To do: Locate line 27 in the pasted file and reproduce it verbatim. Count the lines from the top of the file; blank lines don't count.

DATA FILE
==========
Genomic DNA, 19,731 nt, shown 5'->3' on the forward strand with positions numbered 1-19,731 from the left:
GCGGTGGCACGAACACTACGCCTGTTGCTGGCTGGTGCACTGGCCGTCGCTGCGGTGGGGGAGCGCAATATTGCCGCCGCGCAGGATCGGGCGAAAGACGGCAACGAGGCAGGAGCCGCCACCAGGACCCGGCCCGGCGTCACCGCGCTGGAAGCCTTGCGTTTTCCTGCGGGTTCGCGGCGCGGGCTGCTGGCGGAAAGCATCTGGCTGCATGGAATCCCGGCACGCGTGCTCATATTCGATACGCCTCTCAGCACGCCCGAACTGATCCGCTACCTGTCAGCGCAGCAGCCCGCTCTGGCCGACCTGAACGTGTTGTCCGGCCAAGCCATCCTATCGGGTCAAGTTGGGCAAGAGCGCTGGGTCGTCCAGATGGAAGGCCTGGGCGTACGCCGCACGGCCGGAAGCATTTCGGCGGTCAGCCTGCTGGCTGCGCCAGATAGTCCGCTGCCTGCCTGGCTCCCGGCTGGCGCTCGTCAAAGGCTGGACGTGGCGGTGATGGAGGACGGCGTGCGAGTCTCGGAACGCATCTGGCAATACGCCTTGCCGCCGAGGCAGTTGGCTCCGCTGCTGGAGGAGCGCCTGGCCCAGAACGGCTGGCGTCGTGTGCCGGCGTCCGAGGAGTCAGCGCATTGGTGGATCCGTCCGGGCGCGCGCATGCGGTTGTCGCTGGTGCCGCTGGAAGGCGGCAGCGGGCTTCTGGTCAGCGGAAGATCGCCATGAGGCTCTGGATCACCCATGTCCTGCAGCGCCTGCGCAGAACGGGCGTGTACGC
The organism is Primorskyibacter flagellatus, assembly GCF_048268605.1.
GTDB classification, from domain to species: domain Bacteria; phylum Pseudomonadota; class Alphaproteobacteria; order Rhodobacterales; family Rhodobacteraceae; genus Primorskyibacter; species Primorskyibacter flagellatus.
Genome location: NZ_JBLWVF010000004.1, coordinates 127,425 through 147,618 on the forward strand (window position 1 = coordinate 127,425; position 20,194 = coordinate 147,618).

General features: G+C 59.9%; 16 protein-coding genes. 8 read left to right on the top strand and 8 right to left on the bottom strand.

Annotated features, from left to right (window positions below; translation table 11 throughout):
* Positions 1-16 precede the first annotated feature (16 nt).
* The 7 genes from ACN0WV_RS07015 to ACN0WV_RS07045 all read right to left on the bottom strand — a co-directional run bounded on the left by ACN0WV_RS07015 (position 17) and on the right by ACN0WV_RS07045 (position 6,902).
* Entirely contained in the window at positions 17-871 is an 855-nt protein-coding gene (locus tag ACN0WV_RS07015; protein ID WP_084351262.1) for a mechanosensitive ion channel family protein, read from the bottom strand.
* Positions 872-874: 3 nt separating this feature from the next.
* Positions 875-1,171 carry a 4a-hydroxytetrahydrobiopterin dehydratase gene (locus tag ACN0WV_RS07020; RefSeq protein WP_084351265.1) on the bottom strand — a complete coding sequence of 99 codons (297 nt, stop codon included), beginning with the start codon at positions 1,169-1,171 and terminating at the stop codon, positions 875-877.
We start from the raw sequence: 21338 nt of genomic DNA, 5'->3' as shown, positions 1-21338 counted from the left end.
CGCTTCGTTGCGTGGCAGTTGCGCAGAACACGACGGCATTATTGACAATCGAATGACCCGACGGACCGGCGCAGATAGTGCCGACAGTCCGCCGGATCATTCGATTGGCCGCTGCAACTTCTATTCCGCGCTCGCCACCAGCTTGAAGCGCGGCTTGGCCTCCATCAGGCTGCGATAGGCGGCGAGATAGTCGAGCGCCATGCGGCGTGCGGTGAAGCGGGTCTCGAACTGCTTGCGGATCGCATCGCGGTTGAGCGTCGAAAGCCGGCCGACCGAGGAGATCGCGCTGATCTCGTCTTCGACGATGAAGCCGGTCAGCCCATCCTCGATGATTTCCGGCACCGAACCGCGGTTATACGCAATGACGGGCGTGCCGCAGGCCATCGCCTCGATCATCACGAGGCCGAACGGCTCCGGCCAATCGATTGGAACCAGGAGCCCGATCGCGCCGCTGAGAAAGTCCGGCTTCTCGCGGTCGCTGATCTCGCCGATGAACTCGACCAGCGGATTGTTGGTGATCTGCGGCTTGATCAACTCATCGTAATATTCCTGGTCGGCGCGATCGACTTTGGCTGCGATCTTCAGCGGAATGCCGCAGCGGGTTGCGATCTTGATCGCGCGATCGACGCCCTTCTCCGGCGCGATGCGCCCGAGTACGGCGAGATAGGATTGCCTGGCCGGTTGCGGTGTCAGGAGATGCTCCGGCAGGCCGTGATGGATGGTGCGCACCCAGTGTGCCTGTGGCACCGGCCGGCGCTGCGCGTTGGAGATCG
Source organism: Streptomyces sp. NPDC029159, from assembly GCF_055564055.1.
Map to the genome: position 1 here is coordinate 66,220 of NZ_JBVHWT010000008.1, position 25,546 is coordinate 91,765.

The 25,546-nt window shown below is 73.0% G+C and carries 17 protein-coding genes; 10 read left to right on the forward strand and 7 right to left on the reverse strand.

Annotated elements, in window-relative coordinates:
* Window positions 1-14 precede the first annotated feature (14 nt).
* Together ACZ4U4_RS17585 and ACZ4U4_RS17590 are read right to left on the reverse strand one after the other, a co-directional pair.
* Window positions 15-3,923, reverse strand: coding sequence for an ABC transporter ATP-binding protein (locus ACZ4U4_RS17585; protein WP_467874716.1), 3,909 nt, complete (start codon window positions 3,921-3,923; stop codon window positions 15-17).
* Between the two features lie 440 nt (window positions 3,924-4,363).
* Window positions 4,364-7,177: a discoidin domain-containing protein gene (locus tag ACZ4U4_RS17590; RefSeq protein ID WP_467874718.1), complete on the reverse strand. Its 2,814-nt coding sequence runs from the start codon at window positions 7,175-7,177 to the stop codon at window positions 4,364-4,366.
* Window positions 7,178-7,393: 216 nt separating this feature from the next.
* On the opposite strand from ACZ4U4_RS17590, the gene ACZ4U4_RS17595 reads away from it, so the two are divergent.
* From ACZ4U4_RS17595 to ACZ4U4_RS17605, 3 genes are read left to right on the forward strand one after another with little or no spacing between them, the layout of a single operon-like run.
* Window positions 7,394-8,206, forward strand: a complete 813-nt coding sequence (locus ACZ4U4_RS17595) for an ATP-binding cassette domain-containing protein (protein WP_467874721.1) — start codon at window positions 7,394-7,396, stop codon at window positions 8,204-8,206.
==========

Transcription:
* Window positions 7,394-8,206, forward strand: a complete 813-nt coding sequence (locus ACZ4U4_RS17595) for an ATP-binding cassette domain-containing protein (protein WP_467874721.1) — start codon at window positions 7,394-7,396, stop codon at window positions 8,204-8,206.